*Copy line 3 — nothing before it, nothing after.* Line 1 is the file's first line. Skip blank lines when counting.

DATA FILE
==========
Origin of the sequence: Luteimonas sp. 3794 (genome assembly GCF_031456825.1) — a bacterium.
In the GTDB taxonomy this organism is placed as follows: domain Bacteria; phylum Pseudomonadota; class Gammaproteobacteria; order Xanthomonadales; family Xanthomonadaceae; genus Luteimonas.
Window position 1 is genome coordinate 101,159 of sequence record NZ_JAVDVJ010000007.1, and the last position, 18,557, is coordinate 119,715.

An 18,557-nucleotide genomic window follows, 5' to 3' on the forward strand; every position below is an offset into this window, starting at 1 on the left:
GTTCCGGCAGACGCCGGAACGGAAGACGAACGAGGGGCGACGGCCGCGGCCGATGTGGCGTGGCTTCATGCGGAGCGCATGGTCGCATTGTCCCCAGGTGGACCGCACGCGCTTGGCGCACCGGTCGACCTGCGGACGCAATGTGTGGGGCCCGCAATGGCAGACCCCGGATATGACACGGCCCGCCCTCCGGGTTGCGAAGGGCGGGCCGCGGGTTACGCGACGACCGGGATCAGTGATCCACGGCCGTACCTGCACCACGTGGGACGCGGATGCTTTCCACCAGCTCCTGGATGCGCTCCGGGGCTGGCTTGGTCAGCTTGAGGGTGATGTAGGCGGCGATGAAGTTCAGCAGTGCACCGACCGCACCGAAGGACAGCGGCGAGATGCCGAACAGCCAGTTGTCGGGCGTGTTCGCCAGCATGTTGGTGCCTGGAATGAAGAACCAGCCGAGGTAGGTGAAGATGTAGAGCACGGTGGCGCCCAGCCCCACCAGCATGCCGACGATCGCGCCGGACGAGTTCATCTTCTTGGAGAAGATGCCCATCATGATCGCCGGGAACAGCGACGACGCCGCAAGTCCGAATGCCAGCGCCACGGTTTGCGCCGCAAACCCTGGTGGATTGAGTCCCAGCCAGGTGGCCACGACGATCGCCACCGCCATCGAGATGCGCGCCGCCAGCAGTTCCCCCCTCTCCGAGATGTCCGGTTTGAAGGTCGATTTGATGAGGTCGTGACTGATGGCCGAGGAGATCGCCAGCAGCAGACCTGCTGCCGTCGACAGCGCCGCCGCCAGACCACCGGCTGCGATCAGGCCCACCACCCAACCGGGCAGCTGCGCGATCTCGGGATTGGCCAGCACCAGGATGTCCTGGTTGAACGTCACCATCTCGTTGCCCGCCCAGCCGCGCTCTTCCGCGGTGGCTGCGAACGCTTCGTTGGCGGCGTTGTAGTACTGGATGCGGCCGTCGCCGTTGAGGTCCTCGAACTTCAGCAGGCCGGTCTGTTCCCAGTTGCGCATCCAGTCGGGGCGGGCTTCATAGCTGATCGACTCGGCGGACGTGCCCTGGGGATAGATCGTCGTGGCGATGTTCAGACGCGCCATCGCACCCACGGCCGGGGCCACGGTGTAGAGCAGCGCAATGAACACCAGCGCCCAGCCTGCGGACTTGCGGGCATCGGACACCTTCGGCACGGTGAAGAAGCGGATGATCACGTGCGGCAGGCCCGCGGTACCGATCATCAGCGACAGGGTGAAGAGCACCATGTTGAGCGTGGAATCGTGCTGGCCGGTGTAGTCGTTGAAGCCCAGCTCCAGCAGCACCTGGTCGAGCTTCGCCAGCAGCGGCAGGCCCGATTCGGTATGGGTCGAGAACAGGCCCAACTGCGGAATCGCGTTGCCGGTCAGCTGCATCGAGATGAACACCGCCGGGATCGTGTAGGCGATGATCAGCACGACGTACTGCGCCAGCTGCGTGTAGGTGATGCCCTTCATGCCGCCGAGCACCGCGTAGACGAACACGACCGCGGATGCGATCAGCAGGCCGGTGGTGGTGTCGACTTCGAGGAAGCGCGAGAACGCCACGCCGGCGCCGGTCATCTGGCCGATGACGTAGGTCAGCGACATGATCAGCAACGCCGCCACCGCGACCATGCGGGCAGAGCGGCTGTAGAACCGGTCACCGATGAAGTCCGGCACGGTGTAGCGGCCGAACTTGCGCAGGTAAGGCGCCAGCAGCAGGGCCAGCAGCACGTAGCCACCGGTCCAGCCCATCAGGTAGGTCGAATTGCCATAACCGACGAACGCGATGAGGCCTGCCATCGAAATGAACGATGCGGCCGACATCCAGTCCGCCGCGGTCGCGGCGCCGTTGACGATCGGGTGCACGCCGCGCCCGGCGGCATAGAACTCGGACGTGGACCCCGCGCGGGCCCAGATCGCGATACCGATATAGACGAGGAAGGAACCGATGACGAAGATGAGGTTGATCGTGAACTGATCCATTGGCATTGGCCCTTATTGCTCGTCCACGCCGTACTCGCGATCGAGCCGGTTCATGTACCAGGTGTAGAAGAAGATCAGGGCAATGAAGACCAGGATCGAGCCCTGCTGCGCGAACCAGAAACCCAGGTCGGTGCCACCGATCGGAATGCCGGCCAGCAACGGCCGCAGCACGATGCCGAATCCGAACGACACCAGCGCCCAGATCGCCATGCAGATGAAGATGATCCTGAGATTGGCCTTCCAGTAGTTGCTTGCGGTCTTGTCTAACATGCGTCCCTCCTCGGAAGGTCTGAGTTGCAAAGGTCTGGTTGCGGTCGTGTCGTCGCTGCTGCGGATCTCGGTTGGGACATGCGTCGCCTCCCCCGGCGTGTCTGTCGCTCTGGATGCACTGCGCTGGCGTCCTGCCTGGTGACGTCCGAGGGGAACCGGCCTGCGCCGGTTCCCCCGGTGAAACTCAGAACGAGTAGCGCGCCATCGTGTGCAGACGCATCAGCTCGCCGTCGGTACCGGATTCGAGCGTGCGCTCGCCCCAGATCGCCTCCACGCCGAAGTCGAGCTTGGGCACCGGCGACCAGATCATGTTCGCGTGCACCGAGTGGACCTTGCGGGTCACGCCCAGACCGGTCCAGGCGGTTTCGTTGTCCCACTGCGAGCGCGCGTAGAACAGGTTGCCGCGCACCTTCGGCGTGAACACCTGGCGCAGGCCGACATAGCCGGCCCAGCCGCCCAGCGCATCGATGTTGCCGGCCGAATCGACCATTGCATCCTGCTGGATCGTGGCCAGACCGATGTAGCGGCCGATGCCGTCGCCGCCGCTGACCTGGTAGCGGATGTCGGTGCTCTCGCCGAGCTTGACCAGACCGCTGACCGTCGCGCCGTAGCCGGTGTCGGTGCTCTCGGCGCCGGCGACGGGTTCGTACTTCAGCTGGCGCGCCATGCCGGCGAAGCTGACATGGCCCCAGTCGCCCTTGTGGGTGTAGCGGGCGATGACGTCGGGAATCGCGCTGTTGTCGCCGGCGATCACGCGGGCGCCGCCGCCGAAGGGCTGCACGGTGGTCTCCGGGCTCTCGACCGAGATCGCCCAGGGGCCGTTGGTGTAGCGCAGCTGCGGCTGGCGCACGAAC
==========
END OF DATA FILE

Window position 1 is genome coordinate 101,159 of sequence record NZ_JAVDVJ010000007.1, and the last position, 18,557, is coordinate 119,715.